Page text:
The contemporary Galicians, a European Christian nation in Spain, use only a few flags, which fly high in the air. In addition, they make a kind of music with string and wind instruments on the battlefields. This is (all) the information we have about them and the non-Arab rulers who live beyond them.
“In the creation of the heavens and the earth and in the difference of your tongues and colors, there are, indeed, signs for those who know.” 559
Throne, dais, couch, chair-(they all mean) pieces of wood or ottomans set up for the ruler, so that he may have a higher seat than the other people at court and so that he will not be on the same level with them. This has always been a royal custom, even before Islam and in the non-Arab dynasties.
The pre-Islamic rulers sat upon thrones of gold. Solomon, the son of David, had a throne of ivory overlaid with gold. However, dynasties use a throne only after they have become flourishing and luxurious, as is the case with all pomp, as we have stated. 560 Dynasties that are in the beginning stage and still keep the Bedouin attitude do not desire it.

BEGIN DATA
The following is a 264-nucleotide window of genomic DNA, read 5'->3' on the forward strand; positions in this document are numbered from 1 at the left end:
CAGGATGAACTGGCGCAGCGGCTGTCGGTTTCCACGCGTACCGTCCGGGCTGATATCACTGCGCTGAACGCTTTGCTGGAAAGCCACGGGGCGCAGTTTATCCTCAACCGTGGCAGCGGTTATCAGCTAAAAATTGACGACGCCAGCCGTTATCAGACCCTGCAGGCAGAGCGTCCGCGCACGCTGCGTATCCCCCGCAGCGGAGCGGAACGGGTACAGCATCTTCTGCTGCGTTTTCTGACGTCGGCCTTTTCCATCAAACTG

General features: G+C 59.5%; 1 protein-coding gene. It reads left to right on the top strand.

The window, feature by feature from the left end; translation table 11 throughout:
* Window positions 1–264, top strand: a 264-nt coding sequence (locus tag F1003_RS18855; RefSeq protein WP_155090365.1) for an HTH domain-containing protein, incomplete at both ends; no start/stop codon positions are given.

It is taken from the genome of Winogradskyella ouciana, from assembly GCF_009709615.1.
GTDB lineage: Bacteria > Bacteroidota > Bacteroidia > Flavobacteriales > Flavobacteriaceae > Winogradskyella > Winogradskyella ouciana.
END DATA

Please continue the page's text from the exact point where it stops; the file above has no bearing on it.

The first to use a throne in Islam was Mu’awiyah. He asked the people for permission to use one, saying that he had become corpulent. 560a So they permitted him to use one, and he did. His example was followed by (all the later) Muslim rulers.
The use of an ornate throne) came to indicate a tendency toward pomp.
One day ‘Amr b. al-‘As was in his castle in Egypt, sitting on the ground with the Arabs. The Muqawqis 561 came to the castle. He had men carry out a throne of gold, so that he could sit upon it like a king. He sat on it in front of the Arabs.
They were not jealous of him, because they felt that they had to give him the protection upon which they had agreed, and because they rejected royal pomp. Later on, the ‘Abbasids, the ‘Ubaydid(-Fatimids), and all the other Muslim rulers in both the East and the West, had thrones, daises, and couches that eclipsed (in splendor those of) the Persian and Roman Emperors.